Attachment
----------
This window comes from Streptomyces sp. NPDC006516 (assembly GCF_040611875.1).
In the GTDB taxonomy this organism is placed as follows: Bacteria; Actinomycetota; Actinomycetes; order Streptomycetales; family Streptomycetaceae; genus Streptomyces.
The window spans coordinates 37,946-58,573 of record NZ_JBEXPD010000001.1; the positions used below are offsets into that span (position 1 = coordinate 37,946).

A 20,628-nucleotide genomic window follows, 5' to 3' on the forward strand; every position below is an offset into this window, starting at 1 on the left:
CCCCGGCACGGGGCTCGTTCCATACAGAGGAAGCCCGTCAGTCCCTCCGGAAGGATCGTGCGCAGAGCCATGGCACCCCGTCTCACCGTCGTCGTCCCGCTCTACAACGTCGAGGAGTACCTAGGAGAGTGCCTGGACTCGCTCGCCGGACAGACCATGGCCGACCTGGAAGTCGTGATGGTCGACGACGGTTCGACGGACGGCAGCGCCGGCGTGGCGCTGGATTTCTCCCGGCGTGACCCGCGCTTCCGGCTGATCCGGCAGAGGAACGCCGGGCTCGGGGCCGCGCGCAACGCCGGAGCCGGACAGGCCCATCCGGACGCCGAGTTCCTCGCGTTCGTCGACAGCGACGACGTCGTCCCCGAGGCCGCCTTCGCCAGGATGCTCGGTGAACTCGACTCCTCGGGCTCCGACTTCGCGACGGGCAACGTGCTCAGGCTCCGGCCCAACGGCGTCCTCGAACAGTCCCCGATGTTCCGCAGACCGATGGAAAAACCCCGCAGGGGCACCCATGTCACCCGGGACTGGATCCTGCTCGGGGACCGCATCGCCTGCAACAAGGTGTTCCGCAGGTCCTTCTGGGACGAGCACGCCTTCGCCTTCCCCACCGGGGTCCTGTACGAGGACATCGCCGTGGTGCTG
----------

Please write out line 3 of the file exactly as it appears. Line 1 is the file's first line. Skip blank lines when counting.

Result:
The window spans coordinates 37,946-58,573 of record NZ_JBEXPD010000001.1; the positions used below are offsets into that span (position 1 = coordinate 37,946).